‘Oh, Daughter,’ he whispered, his voice a rough crackle. Bright blood spotted a cloth the nurse dabbed at his lips. ‘Do you deny my death?’
Lina bit down on her lower lip and turned her head to better hide her tears. ‘Of course not.’
‘Choose one,’ he said, gasping for breath between the laboured words. ‘Whichever is the most pleasing to you, but if you love me, choose one.’

About the Author
I'm Kim Cook, and I'm genderqueer with a side dish of fabulous. People stare at me in public because they can't figure out my gender and because I have the fashion sensibility of a child rummaging through a box of crayons. I like chocolate and rainbows and writing fantasy novels in second person. I hate boxes and non-accepting people and having to conform to anything save correct Australian English. I'm a Professional Writing and Editing student based in Melbourne, Australia and am currently working on a novel, a novella, various short stories and a play script involving characters who are some flavour of queer. My preference is to write about the lives and experiences of lesbian, transgender and non-binary characters, but also about abuse, mental illness and living with disabilities. My first anthology, Crooked Words, will be available as an e-book in February 2013.

PURCHASE this story and fifteen others for US$2.99

ORDER your hard copy for $15 including worldwide postage by emailing me – payable via PayPal, bank transfer, money order or bank cheque.

Tomorrow I’ll be posting an extract of Antonio Iannella’s biographical short story about surviving Stroke, Saigon Siren, which was commended in the 2012 Melton Short Story Competition.

Monday, 21 January 2013

It's all about the extracts - 'Time and Time Again'

Today’s extract is from my short story Time and Time Again, which won the 2011 Melton Short Story Competition, was highly commended in the 2010 Henry Lawson Literary Awards and has been published in Platform magazine. It goes a little something like this…

IF I HAD MY TIME AGAIN, I wouldn’t be hanging from my neck.
If I had my time again, I wouldn’t have twisted a sheet into rope, tied one end into a noose, the other to the boardwalk handrail, and flung myself into the chasm below. I wouldn’t have planned it for months, or thought about it every waking hour for the last three years in this god-forsaken prison. I wouldn’t have rammed Big Lue’s head into the hand basin over and over when he tried to shank me in the spleen for the second time, the first right in front of two screws who insist they saw nothing. His life wouldn’t have trickled down the drain before the ambulance arrived and I wouldn’t have been sentenced to an extra twenty-five years.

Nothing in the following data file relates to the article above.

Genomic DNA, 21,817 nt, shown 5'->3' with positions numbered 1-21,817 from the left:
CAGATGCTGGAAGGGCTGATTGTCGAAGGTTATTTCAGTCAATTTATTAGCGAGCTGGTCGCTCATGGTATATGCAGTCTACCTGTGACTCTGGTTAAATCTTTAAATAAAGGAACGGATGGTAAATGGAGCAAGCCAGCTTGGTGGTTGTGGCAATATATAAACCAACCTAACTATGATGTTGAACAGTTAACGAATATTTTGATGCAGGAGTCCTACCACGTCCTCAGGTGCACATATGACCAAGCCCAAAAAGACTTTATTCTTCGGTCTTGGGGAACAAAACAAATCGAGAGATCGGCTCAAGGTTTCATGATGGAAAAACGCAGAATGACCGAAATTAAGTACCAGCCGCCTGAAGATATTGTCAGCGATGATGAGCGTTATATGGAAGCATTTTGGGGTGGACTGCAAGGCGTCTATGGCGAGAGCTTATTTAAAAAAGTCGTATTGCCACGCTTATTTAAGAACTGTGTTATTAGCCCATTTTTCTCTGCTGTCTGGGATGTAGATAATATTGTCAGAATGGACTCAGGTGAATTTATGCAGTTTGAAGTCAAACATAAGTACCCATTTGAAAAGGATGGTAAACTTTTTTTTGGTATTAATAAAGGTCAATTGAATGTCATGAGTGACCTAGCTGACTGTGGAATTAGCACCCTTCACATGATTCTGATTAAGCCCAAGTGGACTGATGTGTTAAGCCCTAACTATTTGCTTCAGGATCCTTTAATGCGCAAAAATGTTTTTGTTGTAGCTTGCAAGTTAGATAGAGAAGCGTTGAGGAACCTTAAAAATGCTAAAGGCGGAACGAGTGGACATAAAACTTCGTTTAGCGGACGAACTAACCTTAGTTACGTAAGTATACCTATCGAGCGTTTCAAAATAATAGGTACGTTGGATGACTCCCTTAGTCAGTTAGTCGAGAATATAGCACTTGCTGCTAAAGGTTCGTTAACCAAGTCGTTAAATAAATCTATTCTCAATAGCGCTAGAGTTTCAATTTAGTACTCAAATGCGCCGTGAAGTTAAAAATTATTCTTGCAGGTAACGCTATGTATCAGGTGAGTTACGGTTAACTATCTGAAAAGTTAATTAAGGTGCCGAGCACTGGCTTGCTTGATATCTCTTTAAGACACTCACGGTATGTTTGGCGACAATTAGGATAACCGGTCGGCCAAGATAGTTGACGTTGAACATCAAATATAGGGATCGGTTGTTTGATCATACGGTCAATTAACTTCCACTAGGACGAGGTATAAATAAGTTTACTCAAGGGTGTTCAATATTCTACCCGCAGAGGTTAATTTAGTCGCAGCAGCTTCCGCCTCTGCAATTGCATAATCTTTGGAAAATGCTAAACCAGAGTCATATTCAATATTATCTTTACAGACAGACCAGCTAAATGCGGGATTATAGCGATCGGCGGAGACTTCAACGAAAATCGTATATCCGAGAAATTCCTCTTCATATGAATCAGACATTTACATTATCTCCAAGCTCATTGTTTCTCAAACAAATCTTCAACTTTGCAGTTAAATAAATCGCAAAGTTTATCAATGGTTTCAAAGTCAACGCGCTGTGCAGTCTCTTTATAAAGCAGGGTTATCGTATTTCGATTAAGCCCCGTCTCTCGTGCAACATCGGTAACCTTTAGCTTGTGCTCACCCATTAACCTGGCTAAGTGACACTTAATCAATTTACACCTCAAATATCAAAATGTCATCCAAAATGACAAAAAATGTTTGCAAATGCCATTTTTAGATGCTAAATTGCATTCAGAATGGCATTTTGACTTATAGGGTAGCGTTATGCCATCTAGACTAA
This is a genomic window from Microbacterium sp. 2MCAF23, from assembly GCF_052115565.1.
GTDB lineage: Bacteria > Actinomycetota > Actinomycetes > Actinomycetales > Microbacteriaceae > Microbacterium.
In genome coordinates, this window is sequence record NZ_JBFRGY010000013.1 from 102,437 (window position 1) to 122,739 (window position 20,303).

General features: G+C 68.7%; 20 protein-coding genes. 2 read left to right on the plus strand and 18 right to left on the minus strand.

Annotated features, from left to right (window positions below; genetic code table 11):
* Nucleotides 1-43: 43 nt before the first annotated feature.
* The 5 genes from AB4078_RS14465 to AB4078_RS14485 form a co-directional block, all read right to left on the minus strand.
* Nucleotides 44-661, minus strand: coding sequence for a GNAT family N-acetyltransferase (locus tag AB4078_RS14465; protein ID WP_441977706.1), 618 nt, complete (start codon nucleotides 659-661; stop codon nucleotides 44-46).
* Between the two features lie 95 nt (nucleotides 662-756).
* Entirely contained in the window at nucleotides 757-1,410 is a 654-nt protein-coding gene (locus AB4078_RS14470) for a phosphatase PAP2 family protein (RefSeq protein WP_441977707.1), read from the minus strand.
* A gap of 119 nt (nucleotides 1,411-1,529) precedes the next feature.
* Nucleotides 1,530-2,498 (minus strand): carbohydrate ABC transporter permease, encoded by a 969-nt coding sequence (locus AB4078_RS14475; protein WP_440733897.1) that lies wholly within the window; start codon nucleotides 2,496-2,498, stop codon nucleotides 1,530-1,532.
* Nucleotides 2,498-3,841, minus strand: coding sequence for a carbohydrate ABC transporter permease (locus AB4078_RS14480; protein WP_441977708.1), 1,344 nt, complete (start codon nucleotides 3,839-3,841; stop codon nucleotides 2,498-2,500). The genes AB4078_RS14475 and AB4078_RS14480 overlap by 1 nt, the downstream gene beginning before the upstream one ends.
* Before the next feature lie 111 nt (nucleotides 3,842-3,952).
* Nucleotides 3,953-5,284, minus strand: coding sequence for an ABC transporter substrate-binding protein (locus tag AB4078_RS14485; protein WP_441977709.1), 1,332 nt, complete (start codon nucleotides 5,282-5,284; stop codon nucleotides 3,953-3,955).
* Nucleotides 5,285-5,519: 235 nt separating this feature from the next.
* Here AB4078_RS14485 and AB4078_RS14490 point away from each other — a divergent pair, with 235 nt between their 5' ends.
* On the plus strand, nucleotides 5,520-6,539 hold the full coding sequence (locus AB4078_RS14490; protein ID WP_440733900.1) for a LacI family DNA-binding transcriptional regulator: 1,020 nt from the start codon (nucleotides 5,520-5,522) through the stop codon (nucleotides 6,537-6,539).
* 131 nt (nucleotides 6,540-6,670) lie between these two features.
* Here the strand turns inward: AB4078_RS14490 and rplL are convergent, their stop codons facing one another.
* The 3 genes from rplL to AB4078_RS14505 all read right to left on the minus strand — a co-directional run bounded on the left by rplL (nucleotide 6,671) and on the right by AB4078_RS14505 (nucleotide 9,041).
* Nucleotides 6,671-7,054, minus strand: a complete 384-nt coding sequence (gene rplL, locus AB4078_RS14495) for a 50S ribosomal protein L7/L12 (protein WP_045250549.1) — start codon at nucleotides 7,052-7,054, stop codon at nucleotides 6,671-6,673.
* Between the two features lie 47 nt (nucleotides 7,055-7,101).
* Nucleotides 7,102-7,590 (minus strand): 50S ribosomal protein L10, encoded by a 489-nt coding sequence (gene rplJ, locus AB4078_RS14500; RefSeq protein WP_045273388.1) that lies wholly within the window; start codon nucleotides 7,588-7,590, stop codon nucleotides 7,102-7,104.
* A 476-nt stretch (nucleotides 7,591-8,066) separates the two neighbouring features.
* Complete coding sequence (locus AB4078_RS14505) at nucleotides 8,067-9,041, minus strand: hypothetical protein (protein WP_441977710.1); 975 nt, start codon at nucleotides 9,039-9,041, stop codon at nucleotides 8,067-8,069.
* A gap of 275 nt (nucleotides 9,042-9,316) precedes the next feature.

If I had my time again and knew then what I know now, I wouldn’t have resisted so violently when four cops dragged me out of the pub and tackled me to the ground, and one of them wouldn’t have fractured his skull on the pavement. I wouldn’t have argued with the bartender when she said I’d had enough to drink, or smashed a bottle over the security guard’s head when he tried to wrench my arm behind my back. I wouldn’t have drunk so much that when I fell off the stool a red haze painted ridicule on the faces staring down at me. I wouldn’t have gone to that bar, or any bar, and blown all but that night’s drinking money on that pokie machine trying to win back what it had scammed from me countless nights before.
If I knew then what I know now, I wouldn’t have broken my boss’s nose or quit when he asked why I was two hours late and why I hadn’t picked up the paint as he’d asked, again. I wouldn’t have still been sanding architraves and rolling out walls when kids half my age were managing building sites of their own, confident their lives were going to turn out just fine. And, on the morning of my old man’s funeral only days before, I wouldn’t have gotten so drunk and stoned that when the priest announced God would welcome the bastard into heaven and forgive him for all his sins, and so should we, I couldn’t help but stand up and shout, ‘He should burn in hell!’ And, on the way out, I wouldn’t have spat on Dad’s lifeless face—all makeup and prosthetics, smiles and pleasantness—a visage of some kind of saint...

About the Author
Editor and contributor Emanuel Cachia won the 2011 Melton Short Story Competition, was Highly Commended in the 2010 competition and the 2010 Henry Lawson Literary Awards and was on the short listing panel for the 2012 Ada Cambridge Prize for Biographical Prose. He is a freelance editor, book producer, workshop facilitator and, when time allows, an avid gamer. He has a Diploma of Professional Writing and Editing, is studying a Bachelor of Communications and dedicates his writing to his wife and two children, who mean worlds to him.

PURCHASE this story and fifteen others on Amazon for US$2.99

ORDER your hard copy for $15 including worldwide postage by emailing me – payable via PayPal, bank transfer, money order or bank cheque.

Up tomorrow: an extract of Kim Cook’s short story, The Palace and the Tower.